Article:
VANCOUVER, August 23, 2001 – For many people Labour Day means the end of summer, for others the start of school. Unfortunately for many pets it means a terrifying time. Many dogs, cats and other pets will suffer from the loud noises and lights from fireworks displays. These animals will shake, tremble, and try to escape from the loud noises, run off or “deal” with these fireworks displays in a variety of other ways. “Unfortunately, for animals who are affected by these artistic explosions Labour Day is definitely a ‘long weekend’” says Michael O’Sullivan, executive director of The Humane Society of Canada (HSC). “Animals who are affected by these displays suffer in a variety of ways” explains O’Sullivan who has three dogs and two cats. “Some of the more fortunate animals anxiously await the end of the fireworks displays while others injure themselves in their panic stricken state. Others run off, with many of these animals becoming lost, injured or worse.”
When it comes to helping our pets cope, fireworks displays offer something that thunderstorms often don’t and that is you have a good idea when they will occur. “Take advantage of this knowledge” says Al Hickey, HSC Western Regional Director. “If your animal companions are frightened of, or become agitated by, fireworks displays find out when these activities are occurring in your area and prepare ahead of time for your pets’ comfort and safety” advises Hickey.
CONTACT: Michael O'Sullivan by toll free 1-800-641-KIND or Michael on his cell phone (416) 876-9685 or at www.humanesociety.com via twitter at www.twitter.com/HSCanada and on Facebook at: http://www.facebook.com/pages/The-Humane-Society-of-Canada/211468055538280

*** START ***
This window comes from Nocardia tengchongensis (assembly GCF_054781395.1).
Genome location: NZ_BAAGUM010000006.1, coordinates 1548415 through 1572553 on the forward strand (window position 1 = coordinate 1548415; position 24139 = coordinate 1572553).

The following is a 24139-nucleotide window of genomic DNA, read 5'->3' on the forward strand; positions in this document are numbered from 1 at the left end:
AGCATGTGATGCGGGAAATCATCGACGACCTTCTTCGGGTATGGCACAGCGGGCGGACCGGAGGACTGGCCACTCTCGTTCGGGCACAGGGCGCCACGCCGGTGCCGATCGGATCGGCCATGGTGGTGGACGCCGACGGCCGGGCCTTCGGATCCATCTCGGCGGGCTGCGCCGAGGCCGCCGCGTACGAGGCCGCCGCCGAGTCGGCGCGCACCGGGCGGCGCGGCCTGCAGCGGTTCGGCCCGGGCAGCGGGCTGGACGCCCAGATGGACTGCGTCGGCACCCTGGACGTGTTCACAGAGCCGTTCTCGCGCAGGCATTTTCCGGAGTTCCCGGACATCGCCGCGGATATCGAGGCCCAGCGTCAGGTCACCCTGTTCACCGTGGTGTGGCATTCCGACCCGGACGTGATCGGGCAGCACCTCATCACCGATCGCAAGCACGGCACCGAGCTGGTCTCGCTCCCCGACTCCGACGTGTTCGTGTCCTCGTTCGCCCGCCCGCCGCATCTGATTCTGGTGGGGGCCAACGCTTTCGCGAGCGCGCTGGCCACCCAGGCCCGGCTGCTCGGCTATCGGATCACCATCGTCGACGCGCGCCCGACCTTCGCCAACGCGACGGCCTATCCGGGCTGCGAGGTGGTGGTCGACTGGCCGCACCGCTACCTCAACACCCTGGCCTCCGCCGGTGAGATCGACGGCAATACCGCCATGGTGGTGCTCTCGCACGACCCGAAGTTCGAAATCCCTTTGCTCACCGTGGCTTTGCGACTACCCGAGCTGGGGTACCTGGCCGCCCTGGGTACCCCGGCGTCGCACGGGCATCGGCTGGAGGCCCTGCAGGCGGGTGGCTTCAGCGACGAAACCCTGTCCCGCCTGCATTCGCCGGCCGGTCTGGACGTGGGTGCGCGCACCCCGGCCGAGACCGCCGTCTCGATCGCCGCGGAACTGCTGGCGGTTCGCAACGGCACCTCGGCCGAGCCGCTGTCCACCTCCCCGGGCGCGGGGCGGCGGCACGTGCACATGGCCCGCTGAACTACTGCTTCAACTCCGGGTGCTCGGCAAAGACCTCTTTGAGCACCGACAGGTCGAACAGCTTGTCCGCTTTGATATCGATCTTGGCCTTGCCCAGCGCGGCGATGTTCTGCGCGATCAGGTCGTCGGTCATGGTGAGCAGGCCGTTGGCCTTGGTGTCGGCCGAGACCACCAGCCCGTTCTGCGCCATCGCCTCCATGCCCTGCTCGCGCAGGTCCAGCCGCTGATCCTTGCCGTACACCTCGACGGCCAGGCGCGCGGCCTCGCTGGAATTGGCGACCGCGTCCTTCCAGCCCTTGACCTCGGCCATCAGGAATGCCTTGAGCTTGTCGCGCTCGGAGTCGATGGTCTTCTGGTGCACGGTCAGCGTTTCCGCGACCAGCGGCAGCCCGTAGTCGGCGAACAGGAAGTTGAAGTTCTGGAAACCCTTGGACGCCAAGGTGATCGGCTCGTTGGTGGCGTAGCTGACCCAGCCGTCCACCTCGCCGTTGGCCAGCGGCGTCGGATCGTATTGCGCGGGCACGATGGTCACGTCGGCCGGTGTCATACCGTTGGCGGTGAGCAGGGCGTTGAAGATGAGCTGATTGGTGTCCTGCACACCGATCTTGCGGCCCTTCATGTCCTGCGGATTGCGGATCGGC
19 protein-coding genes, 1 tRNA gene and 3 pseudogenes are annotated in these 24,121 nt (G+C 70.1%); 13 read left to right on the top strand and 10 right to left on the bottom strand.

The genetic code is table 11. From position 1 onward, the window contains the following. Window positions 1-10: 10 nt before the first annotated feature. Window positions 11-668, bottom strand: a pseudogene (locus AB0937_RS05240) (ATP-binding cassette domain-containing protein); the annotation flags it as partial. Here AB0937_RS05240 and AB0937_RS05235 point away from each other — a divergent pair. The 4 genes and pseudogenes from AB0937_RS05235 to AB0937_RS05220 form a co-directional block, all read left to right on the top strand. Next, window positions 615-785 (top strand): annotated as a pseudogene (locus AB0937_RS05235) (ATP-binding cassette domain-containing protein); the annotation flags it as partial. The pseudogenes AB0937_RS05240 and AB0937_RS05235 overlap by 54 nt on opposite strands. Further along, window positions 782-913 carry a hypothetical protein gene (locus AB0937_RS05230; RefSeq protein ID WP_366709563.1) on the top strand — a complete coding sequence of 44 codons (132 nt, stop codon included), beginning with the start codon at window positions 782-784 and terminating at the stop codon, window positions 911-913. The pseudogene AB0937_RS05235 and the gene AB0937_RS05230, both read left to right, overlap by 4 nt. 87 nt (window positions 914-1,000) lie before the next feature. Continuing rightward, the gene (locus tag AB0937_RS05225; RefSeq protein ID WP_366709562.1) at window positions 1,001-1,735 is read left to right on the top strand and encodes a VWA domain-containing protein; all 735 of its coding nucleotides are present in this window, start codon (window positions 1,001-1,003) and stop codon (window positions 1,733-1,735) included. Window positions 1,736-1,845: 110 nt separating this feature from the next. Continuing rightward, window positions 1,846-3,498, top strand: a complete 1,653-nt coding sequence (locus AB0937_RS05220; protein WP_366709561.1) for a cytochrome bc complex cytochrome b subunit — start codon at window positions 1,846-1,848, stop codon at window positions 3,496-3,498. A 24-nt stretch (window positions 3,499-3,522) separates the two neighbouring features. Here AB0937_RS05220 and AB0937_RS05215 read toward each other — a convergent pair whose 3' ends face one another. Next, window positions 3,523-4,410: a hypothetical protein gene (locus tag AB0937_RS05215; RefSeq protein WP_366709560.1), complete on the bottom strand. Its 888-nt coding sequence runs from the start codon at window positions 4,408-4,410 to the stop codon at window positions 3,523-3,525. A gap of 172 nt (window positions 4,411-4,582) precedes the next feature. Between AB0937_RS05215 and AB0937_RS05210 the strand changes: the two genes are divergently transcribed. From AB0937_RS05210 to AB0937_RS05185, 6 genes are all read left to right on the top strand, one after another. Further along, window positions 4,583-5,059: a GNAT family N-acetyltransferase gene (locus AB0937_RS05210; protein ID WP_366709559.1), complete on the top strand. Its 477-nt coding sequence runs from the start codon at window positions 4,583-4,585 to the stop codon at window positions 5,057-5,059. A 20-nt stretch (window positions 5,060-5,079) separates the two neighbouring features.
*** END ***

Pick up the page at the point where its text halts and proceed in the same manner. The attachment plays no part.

[For more than 17 years, Al Hickey was the Chief Executive of the BC SPCA and before that headed up the Alberta and BC Chambers of Commerce, and was the Executive Director of the Boys and Girls Club of Greater Vancouver. He has been The HSC Western Regional Director for over 12 years. He has 4 children and 6 grandchildren. For his lifetime of achievement dedicated to helping people, animals and the environment, we have bestowed upon him our prestigious Heroes for Animals Award, shared by only a handful of people and organizations.
A father with two children, and a houseful of dogs and cats, Michael O'Sullivan has worked across Canada and in over 110 countries during the last 40 years helping people, animals and nature.]
The Humane Society of Canada (HSC) works to protect dogs, cats, horses, birds, rabbits and small animals, livestock, lab animals, wildlife and the environment. We carry out hands on programs to help animals and nature, mount rescue operations, expose cruelty through hard hitting undercover investigations, work to pass laws to protect animals, use a multidisciplinary approach, support animal shelters and wildlife rehabilitation centres, and spread the word about how to help animals and nature through humane education.
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